And the winner is...?
Posted: Sunday, January 16, 2005
By Winford James
It is not easy to say even at this point, the eve of the elections. PNM people I talk to say it will be a PNM sweep, 12-0 or 11-1 or 10-2 or, at the very least, 7-5. NAR-DAC people I talk to say the DAC will take back its turf, by at least a margin of 1 (7-5) but most likely by a margin of 6 (9-3). All the independents (save 'Skippy' Thomas who has dropped out) think they havc a good chance. I can't seem to find non-partisan people who can provide a dispassionate assessment of the players' chances. And the NACTA poll, while predicting PNM improvement, which is to say at least 9-3, is based on data collected some 3-4 weeks ago, and therefore does not take into consideration changes that might have taken place since, particularly a claimed DAC groundswell.
With all that we know of Tobagonian politics of at least the last 8 years, the predictions from the DAC and PNM supporters come across as going beyond optimism into wishfulness - a wishfulness that could turn out to be deeply traumatic for people on both sides when the actual count is in. But they do show that Tobago is still pretty much divided into two political camps - not an undesirable state of affairs, especially if it results this time in a scenario as close as 6-6, or even 7-5 (in favour of either party). Indeed, I wouldn't at all mind a result such as 6-5-1 in which there is an independent, which, I hope, would open up the politics and force constitutional change, if not reform.
What does our knowledge of Tobagonian politics over the last eight years tell us that is material here? I am assuming, I must tell you, that our knowledge includes at least the following events: the retirement of Robinson, who ran a politics essentially based on his highly credible and sophisticated persona and on his ideas (some of them opportunistic) of Tobagonian autonomy; the emergence of Hochoy Charles as successor with a politics along the same lines (though with more radical ideas and methods!) but with much lower levels of credibility and sophistication; the collapse of the UNC-Tobago NAR rapprochement, particularly, the crash of the Pam Nicholson and Morgan Job experiments in a UNC administration; the disintegration of the old NAR hierarachy, with people like Hochoy Charles / Jeff Davidson / Murphy John, Pam Nicholson / Debbie Moore-Miggins, Allan Clovis, Raymond Ottley, Lorette Solomon, and Margaret Jack going different ways; the formation and quick demise of the People's Empowerment Party (PEP); the departure of Orville London from school principalship into political leadership of a moribund Tobago PNM; the defeat of the Charles administration and victory for the PNM in the 2000 THA elections; the resurrection of the DAC and the death of the Tobago NAR; wholescale migration of NAR people to the DAC; the administration of a politics of submissiveness, acquiescence, and maintenance by London and the Tobago PNM.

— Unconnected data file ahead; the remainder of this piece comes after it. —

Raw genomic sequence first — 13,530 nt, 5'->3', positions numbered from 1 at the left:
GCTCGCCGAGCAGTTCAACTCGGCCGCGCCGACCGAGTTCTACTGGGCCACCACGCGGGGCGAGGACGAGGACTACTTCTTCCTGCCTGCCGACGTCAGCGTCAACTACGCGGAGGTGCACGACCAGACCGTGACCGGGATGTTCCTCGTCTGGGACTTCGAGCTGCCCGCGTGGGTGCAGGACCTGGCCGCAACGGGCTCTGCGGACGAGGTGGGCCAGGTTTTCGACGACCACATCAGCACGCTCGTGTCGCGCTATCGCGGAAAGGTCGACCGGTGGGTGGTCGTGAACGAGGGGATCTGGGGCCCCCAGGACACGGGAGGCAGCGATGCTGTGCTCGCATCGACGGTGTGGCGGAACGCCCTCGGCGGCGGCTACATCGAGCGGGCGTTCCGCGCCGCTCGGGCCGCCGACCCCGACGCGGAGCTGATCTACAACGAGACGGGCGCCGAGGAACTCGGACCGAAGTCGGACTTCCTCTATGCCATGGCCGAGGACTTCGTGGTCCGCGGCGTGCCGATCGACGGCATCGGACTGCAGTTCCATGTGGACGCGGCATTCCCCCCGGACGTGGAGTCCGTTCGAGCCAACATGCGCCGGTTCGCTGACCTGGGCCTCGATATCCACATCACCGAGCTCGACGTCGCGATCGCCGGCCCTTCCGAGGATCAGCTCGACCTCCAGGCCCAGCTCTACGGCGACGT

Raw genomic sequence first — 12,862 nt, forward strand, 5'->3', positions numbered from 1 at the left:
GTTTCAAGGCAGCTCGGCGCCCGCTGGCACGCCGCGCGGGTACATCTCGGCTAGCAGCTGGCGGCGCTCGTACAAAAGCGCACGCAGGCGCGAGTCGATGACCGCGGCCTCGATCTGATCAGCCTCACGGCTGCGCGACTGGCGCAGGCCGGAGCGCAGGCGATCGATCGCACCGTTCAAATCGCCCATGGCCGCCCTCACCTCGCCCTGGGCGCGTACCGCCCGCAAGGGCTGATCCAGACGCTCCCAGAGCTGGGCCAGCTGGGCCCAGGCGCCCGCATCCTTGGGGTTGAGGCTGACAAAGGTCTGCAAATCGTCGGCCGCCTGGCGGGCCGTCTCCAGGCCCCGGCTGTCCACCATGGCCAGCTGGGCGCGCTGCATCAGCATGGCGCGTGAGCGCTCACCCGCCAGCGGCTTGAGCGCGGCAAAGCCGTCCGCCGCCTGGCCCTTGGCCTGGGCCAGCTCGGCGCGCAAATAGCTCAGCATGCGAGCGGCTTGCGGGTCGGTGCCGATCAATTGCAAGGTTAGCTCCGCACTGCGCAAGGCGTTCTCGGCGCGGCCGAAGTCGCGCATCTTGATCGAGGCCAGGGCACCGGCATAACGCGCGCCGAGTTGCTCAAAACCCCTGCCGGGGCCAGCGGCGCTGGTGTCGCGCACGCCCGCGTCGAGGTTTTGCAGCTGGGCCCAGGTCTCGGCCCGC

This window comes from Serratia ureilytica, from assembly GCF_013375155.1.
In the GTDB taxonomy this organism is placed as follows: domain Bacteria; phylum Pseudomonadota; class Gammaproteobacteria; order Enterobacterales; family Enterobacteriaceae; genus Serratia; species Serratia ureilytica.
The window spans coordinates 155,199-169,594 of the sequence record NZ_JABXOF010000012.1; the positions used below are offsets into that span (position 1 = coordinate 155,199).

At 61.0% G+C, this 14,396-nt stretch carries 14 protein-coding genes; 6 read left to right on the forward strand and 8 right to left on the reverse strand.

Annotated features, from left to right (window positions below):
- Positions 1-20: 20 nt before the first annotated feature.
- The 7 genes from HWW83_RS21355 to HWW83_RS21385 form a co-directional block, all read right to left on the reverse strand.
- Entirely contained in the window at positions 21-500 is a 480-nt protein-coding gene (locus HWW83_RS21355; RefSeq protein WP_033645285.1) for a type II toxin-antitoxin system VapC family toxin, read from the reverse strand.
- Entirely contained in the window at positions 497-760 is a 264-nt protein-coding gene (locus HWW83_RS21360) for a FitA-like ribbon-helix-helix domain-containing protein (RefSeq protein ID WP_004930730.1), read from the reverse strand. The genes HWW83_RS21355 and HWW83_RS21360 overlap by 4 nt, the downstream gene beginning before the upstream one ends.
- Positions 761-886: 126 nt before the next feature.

I read these events as showing that Tobagonian politics has been a picture of dynamism in a context of two more or less stable party constituencies, restless strong individual personalities, and hovering control from Trinidad. The dynamism pervades everything but it has left intact core PNM and NAR-DAC constituencies as well as control from Trinidad. In such a state of affairs, something as catalytic as Williams' punitive dismantling of the Ministry of Tobago Affairs, will have to happen to cause either party to have big victories in elections.
You never know beforehand, of course, what that event will be. We didn't know Williams' pettiness would result in long-running big DAC-NAR victories in Tobago. And we don't know that there is any event over the last eight years that will cause a big victory for any of the parties this time around. The PNM's 8-4 victory in 2000, won on the demonisation of Charles for his ADDA and Ringband adventursim, was perhaps a comparatively big victory in context, but to have been really big it would have had to be at least 9-3, in my judgment. What is there to cause a sweep?
Will continuing disaffection with Charles' style of leadership do it for the PNM when rising disaffection failed the last time? Will the dissolution of the NAR and the relative lack of structure of the DAC do it? Will the crappo dance of Cecil Caruth do it? What else is there to do it for the PNM?
Will disaffection with London's politics of submissive maintenance do it for the DAC? Will his inability to show the fruits of $4 billion in expenditure in Tobago over the last four years do it? Will the latest manifestation of Manning's foot-in-the-mouth disease, namely, his calling of London his 'beloved son in whom I am well pleased' and so his construction in 2005 of the Trinidad-Tobago relationship as an unequal, subordinate father-son one, do it? What else is there to do it for the DAC?
If there is a sweep either way, it will have to have come about as a result of one of those events above, and we will have to do the relevant analyses. But I don't think the events indicate one, nor do I want any.
The electorate will decide, of course.
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